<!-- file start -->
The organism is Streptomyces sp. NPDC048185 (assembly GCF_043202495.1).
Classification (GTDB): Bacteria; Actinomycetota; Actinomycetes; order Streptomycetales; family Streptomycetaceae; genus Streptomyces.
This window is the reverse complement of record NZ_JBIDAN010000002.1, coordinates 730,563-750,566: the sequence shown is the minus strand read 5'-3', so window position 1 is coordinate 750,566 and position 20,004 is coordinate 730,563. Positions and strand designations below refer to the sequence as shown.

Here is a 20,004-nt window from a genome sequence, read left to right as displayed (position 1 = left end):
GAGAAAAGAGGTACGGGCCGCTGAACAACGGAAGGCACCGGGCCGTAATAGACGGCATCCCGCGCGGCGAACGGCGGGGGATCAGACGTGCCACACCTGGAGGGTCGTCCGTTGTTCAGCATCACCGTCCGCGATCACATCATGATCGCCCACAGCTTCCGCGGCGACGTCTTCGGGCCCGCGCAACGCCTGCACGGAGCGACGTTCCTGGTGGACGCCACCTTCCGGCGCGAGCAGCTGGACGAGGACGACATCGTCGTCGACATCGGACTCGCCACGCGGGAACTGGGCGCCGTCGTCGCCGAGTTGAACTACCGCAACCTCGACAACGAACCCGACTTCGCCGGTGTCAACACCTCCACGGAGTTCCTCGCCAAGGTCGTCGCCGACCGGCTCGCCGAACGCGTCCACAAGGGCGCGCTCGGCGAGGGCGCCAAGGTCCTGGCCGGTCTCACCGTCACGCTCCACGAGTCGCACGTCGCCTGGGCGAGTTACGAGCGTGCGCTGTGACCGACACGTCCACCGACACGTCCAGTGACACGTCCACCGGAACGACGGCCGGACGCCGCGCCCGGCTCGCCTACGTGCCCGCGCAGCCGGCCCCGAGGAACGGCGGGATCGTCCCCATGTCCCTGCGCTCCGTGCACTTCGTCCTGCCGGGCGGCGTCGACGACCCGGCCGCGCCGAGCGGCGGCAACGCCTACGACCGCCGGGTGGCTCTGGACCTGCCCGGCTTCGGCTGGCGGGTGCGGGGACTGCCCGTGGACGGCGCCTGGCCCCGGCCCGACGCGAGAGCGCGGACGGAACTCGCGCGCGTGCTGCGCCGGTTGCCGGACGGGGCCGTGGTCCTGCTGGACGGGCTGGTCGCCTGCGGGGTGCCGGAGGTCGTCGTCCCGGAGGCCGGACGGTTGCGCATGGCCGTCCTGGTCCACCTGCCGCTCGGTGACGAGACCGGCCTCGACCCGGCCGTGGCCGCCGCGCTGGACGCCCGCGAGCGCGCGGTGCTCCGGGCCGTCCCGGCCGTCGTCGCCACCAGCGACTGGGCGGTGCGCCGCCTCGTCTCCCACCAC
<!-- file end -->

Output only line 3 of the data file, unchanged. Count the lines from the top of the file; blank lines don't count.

This window is the reverse complement of record NZ_JBIDAN010000002.1, coordinates 730,563-750,566: the sequence shown is the minus strand read 5'-3', so window position 1 is coordinate 750,566 and position 20,004 is coordinate 730,563. Positions and strand designations below refer to the sequence as shown.